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School-Based Obesity Prevention Program

The safety and scientific validity of this study is the responsibility of the study sponsor and investigators. Listing a study does not mean it has been evaluated by the U.S. Federal Government. Read our disclaimer for details. Identifier: NCT00142012
Recruitment Status : Completed
First Posted : September 2, 2005
Last Update Posted : November 17, 2005
University of Pennsylvania
Information provided by:
Centers for Disease Control and Prevention

Brief Summary:
The overarching goal of this initiative is to reduce the prevalence and occurrence of obesity and increase the remission of obesity in children and adolescents through implementation of a Comprehensive School Nutrition Policy designed to promote changes in the school environment that will reinforce students’ development of healthy eating and physical activity patterns inside and outside of school.

Condition or disease Intervention/treatment Phase
Obesity Behavioral: Nutrition Intervention Not Applicable

Detailed Description:
The proposed research aims to evaluate the effects of a school-based nutrition policy initiative on prevalence, incidence and remission of overweight (BMI > 95th percentile). It is a partnership between the Food Trust, the School District of Philadelphia and the University of Pennsylvania. Participants are approximately 1500 students from ten schools in grades four through eight. Half of the schools were randomized to a comprehensive School Nutrition Policy Initiative (SNPI) based on CDC's Guidelines to Promote Lifelong Healthy Eating. The SNPI is a community-based intervention administered by the Comprehensive School Nutrition Policy Task Force that is comprised of 40 individuals representing the public and private sectors. The goal of the SNPI is to change the school environment to: support healthy eating, increase physical activity, and decrease the prevalence of childhood overweight and diet-related diseases. The remaining study participants are in five control schools, matched for ethnicity, SES, and type of food service. Most students are African American and qualify for free and reduced meals at school (household income < 185% of the poverty level adjusted for household size). Assessments of weight, height, intake, activity, inactivity and eating disorder symptomatology are being conducted at baseline and 1 and 2 years.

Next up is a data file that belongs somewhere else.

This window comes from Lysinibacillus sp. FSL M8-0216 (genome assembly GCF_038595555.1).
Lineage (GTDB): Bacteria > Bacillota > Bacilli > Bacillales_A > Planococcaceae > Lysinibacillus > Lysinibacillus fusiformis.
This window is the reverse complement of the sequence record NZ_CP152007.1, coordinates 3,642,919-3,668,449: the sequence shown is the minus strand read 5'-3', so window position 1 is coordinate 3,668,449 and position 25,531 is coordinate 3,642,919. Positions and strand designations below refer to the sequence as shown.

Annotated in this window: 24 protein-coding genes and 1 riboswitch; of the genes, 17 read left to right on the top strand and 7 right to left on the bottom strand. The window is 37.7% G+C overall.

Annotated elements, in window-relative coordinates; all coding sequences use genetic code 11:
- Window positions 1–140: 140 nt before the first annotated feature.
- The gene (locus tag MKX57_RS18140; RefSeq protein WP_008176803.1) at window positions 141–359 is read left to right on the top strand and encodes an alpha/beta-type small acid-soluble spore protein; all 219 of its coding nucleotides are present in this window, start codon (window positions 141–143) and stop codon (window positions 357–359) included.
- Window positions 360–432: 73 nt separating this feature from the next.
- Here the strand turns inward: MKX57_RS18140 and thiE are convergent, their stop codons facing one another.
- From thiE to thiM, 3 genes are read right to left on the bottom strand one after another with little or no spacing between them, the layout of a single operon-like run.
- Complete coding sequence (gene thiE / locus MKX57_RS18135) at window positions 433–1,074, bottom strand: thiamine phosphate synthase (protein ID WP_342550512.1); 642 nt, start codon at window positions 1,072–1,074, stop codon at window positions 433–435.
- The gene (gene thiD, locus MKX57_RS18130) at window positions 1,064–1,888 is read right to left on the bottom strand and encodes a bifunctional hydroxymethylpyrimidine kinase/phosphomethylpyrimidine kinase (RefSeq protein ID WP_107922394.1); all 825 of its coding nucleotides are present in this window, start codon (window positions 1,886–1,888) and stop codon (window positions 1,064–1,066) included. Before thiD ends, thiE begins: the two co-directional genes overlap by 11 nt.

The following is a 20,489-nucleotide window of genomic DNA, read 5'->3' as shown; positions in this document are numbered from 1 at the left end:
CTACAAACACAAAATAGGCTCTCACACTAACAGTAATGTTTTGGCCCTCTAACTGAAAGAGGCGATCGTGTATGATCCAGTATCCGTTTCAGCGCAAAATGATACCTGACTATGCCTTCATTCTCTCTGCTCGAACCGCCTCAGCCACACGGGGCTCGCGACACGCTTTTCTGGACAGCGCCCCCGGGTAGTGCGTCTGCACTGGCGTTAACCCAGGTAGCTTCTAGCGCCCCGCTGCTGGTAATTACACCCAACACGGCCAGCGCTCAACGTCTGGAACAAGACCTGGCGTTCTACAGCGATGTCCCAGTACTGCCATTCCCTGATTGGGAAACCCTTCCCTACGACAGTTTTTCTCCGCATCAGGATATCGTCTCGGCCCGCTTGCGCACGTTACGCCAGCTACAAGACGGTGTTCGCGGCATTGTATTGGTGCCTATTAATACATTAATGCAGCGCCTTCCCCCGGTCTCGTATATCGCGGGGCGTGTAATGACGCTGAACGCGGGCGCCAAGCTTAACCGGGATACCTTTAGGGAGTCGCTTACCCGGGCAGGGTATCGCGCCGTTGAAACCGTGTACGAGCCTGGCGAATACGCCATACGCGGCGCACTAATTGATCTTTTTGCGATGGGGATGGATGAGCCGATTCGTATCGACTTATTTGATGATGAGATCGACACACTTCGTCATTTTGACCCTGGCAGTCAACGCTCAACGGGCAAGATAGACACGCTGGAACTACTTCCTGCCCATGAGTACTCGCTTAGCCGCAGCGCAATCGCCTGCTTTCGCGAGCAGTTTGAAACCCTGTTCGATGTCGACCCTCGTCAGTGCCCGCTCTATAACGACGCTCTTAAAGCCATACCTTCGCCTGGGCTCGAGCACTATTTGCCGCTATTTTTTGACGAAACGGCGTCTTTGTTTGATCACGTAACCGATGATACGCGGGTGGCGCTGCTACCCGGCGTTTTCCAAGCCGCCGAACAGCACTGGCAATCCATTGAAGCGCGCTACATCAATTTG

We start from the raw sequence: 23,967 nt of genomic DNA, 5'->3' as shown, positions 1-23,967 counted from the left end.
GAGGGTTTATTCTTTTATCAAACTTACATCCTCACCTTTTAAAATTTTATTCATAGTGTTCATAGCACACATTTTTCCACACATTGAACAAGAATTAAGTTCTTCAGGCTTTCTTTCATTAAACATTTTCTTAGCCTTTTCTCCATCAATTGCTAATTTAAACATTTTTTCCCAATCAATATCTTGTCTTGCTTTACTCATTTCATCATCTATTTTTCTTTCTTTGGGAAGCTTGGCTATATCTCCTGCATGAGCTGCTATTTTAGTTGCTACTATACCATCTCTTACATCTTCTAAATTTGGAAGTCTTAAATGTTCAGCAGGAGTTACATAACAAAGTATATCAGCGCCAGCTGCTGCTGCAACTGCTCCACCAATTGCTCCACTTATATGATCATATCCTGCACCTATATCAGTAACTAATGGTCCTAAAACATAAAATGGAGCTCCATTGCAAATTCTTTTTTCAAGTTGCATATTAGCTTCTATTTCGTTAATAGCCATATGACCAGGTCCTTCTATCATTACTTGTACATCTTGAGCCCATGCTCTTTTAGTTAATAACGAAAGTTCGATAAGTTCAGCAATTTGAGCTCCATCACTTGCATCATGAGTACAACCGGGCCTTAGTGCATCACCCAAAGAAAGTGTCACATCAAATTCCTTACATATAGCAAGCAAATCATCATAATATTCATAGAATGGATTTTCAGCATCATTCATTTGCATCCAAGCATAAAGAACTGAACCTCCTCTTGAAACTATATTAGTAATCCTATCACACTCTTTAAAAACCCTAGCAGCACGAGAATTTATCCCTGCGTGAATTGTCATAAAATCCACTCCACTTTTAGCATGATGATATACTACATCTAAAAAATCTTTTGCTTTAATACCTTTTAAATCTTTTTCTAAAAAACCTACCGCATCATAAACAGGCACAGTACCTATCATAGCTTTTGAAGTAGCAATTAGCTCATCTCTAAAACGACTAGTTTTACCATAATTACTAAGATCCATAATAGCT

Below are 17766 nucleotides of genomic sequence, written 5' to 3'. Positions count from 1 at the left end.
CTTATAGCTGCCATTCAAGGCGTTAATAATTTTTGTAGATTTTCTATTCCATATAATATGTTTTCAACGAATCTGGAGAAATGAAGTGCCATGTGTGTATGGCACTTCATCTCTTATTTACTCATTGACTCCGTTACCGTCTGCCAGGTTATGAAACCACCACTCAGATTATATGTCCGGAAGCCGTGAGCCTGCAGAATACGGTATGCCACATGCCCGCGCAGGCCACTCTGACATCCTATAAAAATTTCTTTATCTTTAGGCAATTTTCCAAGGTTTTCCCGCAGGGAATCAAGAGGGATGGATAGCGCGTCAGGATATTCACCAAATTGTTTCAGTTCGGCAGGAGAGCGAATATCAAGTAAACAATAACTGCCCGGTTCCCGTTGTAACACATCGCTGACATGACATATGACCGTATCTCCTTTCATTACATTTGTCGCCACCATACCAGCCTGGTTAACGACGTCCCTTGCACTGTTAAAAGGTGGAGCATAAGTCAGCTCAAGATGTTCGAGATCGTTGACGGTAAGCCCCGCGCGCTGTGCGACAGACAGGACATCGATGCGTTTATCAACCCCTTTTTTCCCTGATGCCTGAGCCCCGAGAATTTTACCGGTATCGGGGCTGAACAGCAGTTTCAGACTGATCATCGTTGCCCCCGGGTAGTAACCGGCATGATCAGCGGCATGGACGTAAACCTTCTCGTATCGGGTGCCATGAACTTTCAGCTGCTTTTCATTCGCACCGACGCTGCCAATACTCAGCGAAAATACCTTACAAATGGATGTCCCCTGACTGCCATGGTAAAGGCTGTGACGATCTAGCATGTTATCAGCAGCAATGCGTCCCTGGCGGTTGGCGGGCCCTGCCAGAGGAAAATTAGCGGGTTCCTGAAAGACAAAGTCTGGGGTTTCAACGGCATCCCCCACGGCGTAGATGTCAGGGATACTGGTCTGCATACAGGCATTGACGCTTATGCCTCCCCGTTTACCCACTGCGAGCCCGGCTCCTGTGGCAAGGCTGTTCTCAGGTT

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Study Type : Interventional  (Clinical Trial)
Enrollment : 1500 participants
Allocation: Randomized
Intervention Model: Single Group Assignment
Masking: None (Open Label)
Primary Purpose: Prevention
Official Title: School-Based Obesity Prevention Program
Study Start Date : October 2002
Study Completion Date : June 2005

Primary Outcome Measures :
  1. Weightloss
  2. Weight maintenance

Secondary Outcome Measures :
  1. Risk for overweight status (BMI 85th to 95th percentile)
  2. BMI z-scores, calculated for a given age and gender, will show a greater decline in intervention subjects versus controls

Information from the National Library of Medicine

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Ages Eligible for Study:   8 Years to 14 Years   (Child)
Sexes Eligible for Study:   All
Accepts Healthy Volunteers:   No

Inclusion Criteria:

  • Any child in 4th, 5th, 6th grades in study site schools

Exclusion Criteria:

  • Any child not in 4th, 5th, 6th in study site schools

Information from the National Library of Medicine

To learn more about this study, you or your doctor may contact the study research staff using the contact information provided by the sponsor.

Please refer to this study by its identifier (NCT number): NCT00142012

Sponsors and Collaborators
Centers for Disease Control and Prevention
University of Pennsylvania
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Principal Investigator: Gary D. Foster, PhD U. of Pennsylvania

Layout table for additonal information Identifier: NCT00142012     History of Changes
Other Study ID Numbers: CDC-OPHR-321534
First Posted: September 2, 2005    Key Record Dates
Last Update Posted: November 17, 2005
Last Verified: September 2005
Keywords provided by Centers for Disease Control and Prevention:
Additional relevant MeSH terms:
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Nutrition Disorders
Body Weight
Signs and Symptoms